A man in Japan has become the center of attention on comment forums after it was discovered that he was collecting (in his own words, “rescue”) used girls’ underwear and other items related to the popular PreCure franchise straight from the trash. The man, who worked part-time as a garbage collector on his days off, eventually saw his Twitter account suspended due to this controversy.
The shocking revelation was made by another Twitter user, who revealed that the subject collected girls’ underwear directly from garbage bags, expressing concern that he may store them for later resale to others with dubious intentions. The Internet community has warned parents about the importance of taking this situation into account before wearing their daughters’ underwear.
This particular person seems to have been involved in this disturbing activity for a long period of time, collecting girls’ pajamas and underwear that he found in trash bags. Although he claims that he does it out of compassion, it is pointed out that in some cases, the collection of these items is a crime in itself, as well as being morally unacceptable. In response to this incident, the recommendation to tear underwear before throwing it in the trash has spread on the Internet, as a precautionary measure to protect yourself from individuals who behave inappropriately.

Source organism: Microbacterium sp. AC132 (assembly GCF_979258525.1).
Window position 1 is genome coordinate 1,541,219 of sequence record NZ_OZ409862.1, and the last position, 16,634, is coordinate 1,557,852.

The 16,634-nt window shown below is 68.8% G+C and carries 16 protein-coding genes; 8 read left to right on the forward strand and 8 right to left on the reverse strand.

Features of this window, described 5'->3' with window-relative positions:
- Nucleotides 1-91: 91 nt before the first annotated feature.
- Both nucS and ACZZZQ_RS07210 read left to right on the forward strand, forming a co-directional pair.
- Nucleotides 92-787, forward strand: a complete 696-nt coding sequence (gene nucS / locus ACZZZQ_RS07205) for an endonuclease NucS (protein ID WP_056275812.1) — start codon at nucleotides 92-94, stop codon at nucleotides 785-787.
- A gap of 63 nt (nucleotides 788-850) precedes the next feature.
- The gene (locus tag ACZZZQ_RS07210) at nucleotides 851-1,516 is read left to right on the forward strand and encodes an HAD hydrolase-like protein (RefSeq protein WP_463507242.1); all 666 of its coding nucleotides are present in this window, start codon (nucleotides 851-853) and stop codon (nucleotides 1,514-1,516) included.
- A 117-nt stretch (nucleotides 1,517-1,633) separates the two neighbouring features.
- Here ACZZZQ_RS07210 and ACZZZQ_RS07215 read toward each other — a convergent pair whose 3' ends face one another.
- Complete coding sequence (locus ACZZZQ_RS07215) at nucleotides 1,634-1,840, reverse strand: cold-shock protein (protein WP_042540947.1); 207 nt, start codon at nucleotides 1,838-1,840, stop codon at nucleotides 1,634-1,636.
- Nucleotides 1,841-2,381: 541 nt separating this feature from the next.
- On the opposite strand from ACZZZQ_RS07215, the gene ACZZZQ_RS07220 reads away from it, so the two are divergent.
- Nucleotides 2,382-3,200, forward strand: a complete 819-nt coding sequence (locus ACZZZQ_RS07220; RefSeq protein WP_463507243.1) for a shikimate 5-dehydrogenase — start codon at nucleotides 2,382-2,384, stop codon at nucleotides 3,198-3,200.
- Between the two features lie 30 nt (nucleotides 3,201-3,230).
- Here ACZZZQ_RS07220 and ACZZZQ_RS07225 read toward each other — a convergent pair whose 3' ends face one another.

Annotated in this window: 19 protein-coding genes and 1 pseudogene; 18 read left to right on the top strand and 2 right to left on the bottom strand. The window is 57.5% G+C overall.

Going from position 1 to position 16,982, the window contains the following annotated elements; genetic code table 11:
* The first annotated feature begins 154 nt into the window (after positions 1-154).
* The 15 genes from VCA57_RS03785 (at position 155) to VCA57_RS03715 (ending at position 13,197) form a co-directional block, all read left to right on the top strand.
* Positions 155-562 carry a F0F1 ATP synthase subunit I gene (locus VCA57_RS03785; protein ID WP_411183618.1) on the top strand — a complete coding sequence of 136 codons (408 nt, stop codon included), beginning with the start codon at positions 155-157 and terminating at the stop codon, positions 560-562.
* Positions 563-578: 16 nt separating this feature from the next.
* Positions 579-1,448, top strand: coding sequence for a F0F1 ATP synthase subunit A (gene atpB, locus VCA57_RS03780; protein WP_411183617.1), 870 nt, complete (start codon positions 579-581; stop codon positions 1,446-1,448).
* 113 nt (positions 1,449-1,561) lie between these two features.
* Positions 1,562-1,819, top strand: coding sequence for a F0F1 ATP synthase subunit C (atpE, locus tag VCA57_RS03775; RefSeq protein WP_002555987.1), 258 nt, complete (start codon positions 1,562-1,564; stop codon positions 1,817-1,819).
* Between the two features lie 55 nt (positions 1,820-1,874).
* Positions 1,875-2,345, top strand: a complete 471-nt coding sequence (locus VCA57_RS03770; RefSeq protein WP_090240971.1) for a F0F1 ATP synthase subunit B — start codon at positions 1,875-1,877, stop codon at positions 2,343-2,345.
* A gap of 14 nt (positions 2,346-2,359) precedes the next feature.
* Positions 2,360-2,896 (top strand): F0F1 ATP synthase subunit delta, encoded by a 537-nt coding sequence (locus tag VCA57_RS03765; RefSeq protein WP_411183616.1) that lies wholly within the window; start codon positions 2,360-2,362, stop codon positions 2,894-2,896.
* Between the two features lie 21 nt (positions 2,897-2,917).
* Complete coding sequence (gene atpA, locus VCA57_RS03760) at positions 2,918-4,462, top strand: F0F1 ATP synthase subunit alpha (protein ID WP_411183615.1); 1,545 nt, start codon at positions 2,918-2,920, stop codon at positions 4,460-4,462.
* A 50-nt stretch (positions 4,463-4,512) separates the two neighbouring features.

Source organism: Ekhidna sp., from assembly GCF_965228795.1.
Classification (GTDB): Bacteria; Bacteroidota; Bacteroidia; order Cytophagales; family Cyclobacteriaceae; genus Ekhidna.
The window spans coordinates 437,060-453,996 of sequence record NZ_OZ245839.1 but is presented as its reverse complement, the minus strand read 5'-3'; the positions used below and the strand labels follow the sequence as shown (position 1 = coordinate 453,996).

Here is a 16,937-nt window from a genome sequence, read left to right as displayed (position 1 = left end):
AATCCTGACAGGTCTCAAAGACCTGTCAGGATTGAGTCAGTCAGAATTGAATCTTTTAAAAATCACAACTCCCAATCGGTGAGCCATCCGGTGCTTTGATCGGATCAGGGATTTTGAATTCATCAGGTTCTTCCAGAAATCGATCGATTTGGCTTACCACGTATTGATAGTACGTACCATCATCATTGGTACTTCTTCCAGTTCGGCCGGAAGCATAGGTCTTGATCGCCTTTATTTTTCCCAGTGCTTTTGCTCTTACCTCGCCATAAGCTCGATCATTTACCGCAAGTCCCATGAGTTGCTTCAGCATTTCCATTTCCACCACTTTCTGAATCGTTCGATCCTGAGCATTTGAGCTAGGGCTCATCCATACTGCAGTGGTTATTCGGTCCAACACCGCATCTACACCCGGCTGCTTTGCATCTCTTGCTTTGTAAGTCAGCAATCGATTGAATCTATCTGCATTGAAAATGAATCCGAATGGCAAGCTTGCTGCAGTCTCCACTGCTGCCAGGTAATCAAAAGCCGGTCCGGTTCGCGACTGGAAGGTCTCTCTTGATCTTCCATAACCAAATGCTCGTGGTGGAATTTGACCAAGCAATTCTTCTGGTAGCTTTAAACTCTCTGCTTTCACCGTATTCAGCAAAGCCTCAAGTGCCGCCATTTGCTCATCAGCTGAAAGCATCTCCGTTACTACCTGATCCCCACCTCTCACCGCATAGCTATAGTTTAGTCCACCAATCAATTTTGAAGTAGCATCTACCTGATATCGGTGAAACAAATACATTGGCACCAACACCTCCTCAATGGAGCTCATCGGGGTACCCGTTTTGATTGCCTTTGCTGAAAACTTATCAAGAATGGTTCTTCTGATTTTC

This scandal did not go unnoticed in the comment forums, which created a variety of opinions. Some users expressed concern, such as the one who said: “I’ve been thinking about it for a while, it’s sad that finally someone was doing it“. Another user said: “It’s monstrous behavior, right? Some men tend to stray when they reach a certain age and don’t have a partner.“. Others recalled the importance of awareness, such as the one who stated: “The most important thing is that women’s underwear is not only for women, but also for men. Anyone should be careful what they spend.“. The widespread concern shows how important it is to properly address situations like this and protect everyone’s privacy and security.
Fountain: Blog Esuteru